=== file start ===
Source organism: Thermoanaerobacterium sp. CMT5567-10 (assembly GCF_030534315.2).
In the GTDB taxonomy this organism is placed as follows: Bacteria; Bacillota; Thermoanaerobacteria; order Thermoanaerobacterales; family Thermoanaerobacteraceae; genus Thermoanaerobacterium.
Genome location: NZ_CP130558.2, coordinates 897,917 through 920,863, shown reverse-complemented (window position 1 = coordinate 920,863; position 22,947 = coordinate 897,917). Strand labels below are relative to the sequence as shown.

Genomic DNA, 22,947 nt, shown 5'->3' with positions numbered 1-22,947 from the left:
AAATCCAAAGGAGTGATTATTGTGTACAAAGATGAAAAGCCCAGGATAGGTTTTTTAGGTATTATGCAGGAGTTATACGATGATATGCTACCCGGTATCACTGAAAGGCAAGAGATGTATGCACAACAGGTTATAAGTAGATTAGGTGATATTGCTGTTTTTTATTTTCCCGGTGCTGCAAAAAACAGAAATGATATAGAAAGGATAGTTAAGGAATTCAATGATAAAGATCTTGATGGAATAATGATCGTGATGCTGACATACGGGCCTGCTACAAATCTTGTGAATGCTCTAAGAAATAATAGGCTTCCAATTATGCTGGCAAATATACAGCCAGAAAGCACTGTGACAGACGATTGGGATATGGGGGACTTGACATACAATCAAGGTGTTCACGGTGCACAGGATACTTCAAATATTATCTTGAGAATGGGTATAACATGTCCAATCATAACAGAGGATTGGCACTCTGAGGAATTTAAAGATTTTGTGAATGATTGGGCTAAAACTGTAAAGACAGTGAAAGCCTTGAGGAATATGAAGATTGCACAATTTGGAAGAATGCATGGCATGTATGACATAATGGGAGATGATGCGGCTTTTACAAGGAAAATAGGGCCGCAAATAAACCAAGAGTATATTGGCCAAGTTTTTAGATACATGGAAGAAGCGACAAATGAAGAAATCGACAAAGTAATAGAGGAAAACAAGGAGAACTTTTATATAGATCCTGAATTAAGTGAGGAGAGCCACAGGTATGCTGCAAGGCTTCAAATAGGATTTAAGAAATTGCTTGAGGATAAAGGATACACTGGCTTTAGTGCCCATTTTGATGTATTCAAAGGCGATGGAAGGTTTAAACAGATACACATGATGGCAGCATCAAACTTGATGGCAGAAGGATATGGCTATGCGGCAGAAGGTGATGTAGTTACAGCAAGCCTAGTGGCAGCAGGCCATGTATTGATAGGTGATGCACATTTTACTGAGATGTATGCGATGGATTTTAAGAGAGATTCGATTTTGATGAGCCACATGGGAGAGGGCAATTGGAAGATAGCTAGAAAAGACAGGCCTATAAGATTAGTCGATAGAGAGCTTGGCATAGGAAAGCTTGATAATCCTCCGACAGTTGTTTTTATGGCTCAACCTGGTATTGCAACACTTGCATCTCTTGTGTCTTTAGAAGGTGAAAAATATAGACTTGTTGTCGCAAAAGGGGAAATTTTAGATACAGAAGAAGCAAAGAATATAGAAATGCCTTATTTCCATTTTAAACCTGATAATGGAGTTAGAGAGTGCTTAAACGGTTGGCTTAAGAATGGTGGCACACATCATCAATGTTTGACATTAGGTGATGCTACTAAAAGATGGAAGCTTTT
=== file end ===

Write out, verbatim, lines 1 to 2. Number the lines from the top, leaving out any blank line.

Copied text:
Source organism: Thermoanaerobacterium sp. CMT5567-10 (assembly GCF_030534315.2).
In the GTDB taxonomy this organism is placed as follows: Bacteria; Bacillota; Thermoanaerobacteria; order Thermoanaerobacterales; family Thermoanaerobacteraceae; genus Thermoanaerobacterium.